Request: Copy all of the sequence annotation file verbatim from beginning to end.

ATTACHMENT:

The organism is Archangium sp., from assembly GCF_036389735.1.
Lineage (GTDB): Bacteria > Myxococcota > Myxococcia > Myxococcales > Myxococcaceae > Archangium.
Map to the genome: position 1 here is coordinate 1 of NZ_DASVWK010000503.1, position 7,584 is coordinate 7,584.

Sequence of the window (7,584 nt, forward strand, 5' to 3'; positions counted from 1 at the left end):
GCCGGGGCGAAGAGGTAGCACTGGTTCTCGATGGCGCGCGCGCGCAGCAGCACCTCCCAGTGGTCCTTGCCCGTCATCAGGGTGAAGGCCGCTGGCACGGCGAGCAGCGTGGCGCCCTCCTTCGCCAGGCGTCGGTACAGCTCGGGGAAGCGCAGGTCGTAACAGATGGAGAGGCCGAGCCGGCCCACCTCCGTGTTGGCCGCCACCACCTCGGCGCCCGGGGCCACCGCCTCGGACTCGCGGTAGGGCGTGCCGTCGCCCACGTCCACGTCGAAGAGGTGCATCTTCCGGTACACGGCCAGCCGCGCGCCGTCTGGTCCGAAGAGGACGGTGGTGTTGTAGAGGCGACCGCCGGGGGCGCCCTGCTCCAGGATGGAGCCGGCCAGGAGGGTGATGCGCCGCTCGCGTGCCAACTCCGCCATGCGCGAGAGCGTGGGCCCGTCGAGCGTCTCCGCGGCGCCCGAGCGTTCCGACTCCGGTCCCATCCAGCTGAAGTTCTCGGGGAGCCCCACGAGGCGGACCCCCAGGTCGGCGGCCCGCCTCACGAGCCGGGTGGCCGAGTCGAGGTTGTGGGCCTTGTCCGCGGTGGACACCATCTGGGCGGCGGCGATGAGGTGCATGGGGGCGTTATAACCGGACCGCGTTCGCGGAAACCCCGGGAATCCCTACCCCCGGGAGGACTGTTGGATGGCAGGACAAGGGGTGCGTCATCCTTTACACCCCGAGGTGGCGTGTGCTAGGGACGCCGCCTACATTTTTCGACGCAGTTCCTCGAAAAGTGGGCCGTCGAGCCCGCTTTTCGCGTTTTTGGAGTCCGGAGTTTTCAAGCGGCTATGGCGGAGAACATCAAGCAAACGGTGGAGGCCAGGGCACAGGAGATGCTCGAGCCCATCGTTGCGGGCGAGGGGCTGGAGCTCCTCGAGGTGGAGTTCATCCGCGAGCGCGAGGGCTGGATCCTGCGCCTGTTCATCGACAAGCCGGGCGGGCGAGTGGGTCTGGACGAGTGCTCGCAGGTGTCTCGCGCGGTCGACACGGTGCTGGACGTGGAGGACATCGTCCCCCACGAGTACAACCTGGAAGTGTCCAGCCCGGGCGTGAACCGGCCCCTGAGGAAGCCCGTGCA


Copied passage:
The organism is Archangium sp., from assembly GCF_036389735.1.
Lineage (GTDB): Bacteria > Myxococcota > Myxococcia > Myxococcales > Myxococcaceae > Archangium.
Map to the genome: position 1 here is coordinate 1 of NZ_DASVWK010000503.1, position 7,584 is coordinate 7,584.

Sequence of the window (7,584 nt, forward strand, 5' to 3'; positions counted from 1 at the left end):
GCCGGGGCGAAGAGGTAGCACTGGTTCTCGATGGCGCGCGCGCGCAGCAGCACCTCCCAGTGGTCCTTGCCCGTCATCAGGGTGAAGGCCGCTGGCACGGCGAGCAGCGTGGCGCCCTCCTTCGCCAGGCGTCGGTACAGCTCGGGGAAGCGCAGGTCGTAACAGATGGAGAGGCCGAGCCGGCCCACCTCCGTGTTGGCCGCCACCACCTCGGCGCCCGGGGCCACCGCCTCGGACTCGCGGTAGGGCGTGCCGTCGCCCACGTCCACGTCGAAGAGGTGCATCTTCCGGTACACGGCCAGCCGCGCGCCGTCTGGTCCGAAGAGGACGGTGGTGTTGTAGAGGCGACCGCCGGGGGCGCCCTGCTCCAGGATGGAGCCGGCCAGGAGGGTGATGCGCCGCTCGCGTGCCAACTCCGCCATGCGCGAGAGCGTGGGCCCGTCGAGCGTCTCCGCGGCGCCCGAGCGTTCCGACTCCGGTCCCATCCAGCTGAAGTTCTCGGGGAGCCCCACGAGGCGGACCCCCAGGTCGGCGGCCCGCCTCACGAGCCGGGTGGCCGAGTCGAGGTTGTGGGCCTTGTCCGCGGTGGACACCATCTGGGCGGCGGCGATGAGGTGCATGGGGGCGTTATAACCGGACCGCGTTCGCGGAAACCCCGGGAATCCCTACCCCCGGGAGGACTGTTGGATGGCAGGACAAGGGGTGCGTCATCCTTTACACCCCGAGGTGGCGTGTGCTAGGGACGCCGCCTACATTTTTCGACGCAGTTCCTCGAAAAGTGGGCCGTCGAGCCCGCTTTTCGCGTTTTTGGAGTCCGGAGTTTTCAAGCGGCTATGGCGGAGAACATCAAGCAAACGGTGGAGGCCAGGGCACAGGAGATGCTCGAGCCCATCGTTGCGGGCGAGGGGCTGGAGCTCCTCGAGGTGGAGTTCATCCGCGAGCGCGAGGGCTGGATCCTGCGCCTGTTCATCGACAAGCCGGGCGGGCGAGTGGGTCTGGACGAGTGCTCGCAGGTGTCTCGCGCGGTCGACACGGTGCTGGACGTGGAGGACATCGTCCCCCACGAGTACAACCTGGAAGTGTCCAGCCCGGGCGTGAACCGGCCCCTGAGGAAGCCCGTGCA